Service virtualization is one of several beneficial aspects of Enterprise Service Bus patterns.

Bottomline: Separation of concerns is a good thing to build flexible, agile applications. Best practices and newer programming constructs can achieve a good deal of separation of concerns. Service virtualization complements these concepts, and extends separation of concerns to older programming styles, patterns, languages. Service virtualization facilitates us embracing legacy applications, utilizing them where they are hosted.

Steve Kinder

Tuesday, May 29, 2007

Web Service Transaction support in WAS

The OASIS standards consortium recently announced the completion of the WS-Transaction 1.1 standard which specifies Web services protocols for 2 well-known transaction models: WS-AtomicTransaction (WS-AT) for atomic two-phase commit (2PC) transactions and WS-BusinessActivity (WS-BA) for compensating transactions.

WAS has provided support for WS-AT 1.0 and WS-BA 1.0 (the input specifications to the OASIS WS-Transaction Technical Committee) since 6.0 and 6.1 respectively.

WS-AT support in WAS (since 6.0)

WS-AT is suited to short-running, tightly-coupled services due to its 2PC nature and the consequence that participants/resources are held in-doubt during the second phase of 2PC. It is used to distribute an atomic transaction context between multiple application components such that any resources (e.g. databases, JMS providers, JCA resource adapters) used by those components are coordinated by WAS (using XA) to an atomic outcome. It is typically used between components deployed within a single enterprise where there are two primary scenarios requiring WS-AT:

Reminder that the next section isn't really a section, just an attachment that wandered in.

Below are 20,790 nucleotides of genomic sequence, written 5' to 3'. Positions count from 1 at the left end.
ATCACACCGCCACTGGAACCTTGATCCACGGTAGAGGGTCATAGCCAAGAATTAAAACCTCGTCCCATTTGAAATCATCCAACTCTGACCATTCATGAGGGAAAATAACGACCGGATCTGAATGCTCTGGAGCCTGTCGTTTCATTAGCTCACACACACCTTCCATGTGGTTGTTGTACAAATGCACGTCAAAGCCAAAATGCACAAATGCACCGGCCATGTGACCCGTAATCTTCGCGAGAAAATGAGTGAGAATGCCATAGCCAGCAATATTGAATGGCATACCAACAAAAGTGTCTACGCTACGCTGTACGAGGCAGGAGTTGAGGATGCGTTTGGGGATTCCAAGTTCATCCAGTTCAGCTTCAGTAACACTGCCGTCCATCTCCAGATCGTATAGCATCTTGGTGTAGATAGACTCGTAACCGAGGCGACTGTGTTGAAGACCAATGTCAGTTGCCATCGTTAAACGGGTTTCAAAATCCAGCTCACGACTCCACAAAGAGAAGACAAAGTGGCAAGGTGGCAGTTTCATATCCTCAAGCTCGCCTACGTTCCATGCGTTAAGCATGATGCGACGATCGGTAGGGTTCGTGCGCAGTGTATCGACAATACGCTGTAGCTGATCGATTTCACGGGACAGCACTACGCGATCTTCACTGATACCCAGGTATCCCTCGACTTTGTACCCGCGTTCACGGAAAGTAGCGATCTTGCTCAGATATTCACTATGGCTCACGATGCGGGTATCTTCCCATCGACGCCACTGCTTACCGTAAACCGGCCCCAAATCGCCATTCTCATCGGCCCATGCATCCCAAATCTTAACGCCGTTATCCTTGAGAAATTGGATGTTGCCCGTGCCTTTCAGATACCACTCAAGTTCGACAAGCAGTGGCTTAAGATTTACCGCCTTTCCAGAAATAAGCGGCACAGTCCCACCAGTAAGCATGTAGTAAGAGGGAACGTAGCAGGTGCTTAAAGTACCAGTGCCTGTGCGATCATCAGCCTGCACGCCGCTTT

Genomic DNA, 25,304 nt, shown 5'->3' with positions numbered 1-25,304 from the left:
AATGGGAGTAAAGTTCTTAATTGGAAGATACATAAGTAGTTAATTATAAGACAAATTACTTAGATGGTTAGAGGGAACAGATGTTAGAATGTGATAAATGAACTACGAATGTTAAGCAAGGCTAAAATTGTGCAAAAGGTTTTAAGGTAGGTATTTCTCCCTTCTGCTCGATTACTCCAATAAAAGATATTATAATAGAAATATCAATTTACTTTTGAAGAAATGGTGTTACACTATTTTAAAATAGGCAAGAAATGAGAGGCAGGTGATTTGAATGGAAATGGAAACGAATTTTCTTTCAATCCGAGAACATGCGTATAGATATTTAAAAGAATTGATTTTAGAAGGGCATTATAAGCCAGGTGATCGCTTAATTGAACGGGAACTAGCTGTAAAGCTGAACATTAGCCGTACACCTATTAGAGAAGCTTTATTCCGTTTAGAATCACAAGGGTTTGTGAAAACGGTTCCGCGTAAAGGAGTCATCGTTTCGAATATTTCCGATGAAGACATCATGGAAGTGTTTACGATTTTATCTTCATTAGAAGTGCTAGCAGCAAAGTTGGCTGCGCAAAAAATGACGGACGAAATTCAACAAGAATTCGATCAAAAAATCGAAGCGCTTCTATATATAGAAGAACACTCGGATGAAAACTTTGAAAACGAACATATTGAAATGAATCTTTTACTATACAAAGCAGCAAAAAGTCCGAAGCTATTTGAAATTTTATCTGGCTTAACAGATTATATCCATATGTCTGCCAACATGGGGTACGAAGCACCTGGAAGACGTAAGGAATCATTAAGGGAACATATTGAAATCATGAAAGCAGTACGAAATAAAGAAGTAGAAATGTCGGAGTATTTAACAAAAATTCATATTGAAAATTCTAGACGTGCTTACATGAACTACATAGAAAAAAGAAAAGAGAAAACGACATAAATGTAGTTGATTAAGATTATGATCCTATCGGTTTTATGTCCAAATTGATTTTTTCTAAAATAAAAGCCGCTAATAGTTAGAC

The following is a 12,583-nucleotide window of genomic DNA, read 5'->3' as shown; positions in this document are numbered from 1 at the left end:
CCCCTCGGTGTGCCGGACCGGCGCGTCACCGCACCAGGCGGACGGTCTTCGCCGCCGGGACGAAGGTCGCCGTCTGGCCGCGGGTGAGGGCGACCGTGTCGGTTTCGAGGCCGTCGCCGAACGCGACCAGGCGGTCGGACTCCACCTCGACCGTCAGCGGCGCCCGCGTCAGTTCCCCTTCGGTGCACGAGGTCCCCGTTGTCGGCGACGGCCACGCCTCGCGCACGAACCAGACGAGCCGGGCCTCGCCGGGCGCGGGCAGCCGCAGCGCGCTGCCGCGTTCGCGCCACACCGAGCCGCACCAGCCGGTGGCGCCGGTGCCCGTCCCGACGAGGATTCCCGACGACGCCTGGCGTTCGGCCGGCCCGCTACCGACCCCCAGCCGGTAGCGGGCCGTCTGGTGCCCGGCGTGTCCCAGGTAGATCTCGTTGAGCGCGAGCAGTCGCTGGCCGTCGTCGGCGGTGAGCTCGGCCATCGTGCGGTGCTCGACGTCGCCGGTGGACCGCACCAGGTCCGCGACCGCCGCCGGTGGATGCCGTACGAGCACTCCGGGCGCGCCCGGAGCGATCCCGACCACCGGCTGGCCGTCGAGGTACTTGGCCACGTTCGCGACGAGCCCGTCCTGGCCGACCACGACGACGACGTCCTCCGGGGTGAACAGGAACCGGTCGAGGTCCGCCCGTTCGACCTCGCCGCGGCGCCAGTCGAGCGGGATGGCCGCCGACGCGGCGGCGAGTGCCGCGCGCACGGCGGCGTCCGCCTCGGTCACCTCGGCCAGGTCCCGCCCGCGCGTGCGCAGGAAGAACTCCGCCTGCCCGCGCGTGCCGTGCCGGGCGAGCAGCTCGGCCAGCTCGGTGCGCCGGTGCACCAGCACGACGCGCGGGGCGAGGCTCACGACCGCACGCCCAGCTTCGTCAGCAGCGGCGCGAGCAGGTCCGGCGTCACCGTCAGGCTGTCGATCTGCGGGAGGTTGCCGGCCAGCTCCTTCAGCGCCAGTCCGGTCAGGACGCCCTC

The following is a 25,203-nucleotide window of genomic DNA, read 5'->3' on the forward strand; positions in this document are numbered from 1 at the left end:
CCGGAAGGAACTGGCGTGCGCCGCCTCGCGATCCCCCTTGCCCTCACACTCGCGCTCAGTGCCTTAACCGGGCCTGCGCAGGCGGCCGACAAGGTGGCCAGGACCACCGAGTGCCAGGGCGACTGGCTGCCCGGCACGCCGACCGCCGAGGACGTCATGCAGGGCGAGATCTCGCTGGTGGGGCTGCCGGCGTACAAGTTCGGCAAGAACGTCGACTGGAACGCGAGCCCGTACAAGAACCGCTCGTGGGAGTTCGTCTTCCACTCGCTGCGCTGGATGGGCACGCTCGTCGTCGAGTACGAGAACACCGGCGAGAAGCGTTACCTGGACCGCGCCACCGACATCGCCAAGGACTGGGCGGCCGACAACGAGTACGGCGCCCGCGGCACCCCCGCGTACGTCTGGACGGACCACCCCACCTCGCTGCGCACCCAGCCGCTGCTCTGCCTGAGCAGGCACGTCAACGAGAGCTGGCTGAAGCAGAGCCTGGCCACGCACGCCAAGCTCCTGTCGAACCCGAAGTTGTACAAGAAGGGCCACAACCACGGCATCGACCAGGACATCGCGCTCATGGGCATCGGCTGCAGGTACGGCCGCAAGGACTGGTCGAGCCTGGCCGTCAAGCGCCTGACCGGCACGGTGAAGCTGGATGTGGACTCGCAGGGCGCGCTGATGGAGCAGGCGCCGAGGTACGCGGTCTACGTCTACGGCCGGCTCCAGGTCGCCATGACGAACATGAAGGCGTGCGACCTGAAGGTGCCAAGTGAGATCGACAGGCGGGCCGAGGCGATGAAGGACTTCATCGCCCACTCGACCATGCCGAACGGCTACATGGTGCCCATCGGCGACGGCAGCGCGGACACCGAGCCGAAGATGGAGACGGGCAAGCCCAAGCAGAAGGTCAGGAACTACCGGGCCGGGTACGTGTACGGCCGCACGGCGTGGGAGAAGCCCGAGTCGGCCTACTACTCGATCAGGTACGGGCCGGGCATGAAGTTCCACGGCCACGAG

• A SOA deployment requiring atomic transactional outcomes between two or more service components.
  • Transaction federation between heterogeneous runtime environments. WAS WS-AT interoperability has been tested with CICS and with Microsoft .NET 3.0 framework in Windows Vista.

WS-AT is to Web services as Object Transaction Service (OTS) is to remote EJBs and in WAS neither of these require any coding, on the part of the application developer, to use. WAS ensures that the transaction context of the requester component is established by the container of the target component regardless of whether the target is invoked as an EJB (using the EJB remote interface) or a Web service (using JAX-RPC). The transaction can be started at the requester using the standard UserTransaction interface or, in the case of an EJB, as a standard EJB container-managed transaction; WAS takes care of deciding whether to use OTS or WS-AT to propagate that transaction context on remote requests depending on the type of invocation - no Java coding is required. If the requester is a Web service client then the application assembler simply needs to indicate, when assembling the requester component in AST or RAD, that Web Services Atomic Transaction should be used on requests, as described in the task Configuring transactional deployment attributes in the InfoCenter.

Distributed transactions in WAS, whether distributed between remote EJBs using OTS or Web services using WS-AT, benefit from WAS transaction high-availability (HA) support. In a non-HA WAS configuration, transaction recovery following a server failure occurs when the WAS server is restarted. In a WAS HA configuration, transaction recovery may also occur when a failed server restarts but in-doubt transactions can also be peer-recovered by an active server (which is processing its own, separate, transactional workload) in the same core group. Configuring WAS for transactional high availability is described in the InfoCenter topic Transactional high availability and also in a dedicated paper with some additional background, Transactional high availability and deployment considerations in WebSphere Application Server V6.

There is further information on WS-AT in the topic Web Services Atomic Transaction support in WebSphere Application Server in the InfoCenter.

Additional features of the WS-AT support in WAS 6.1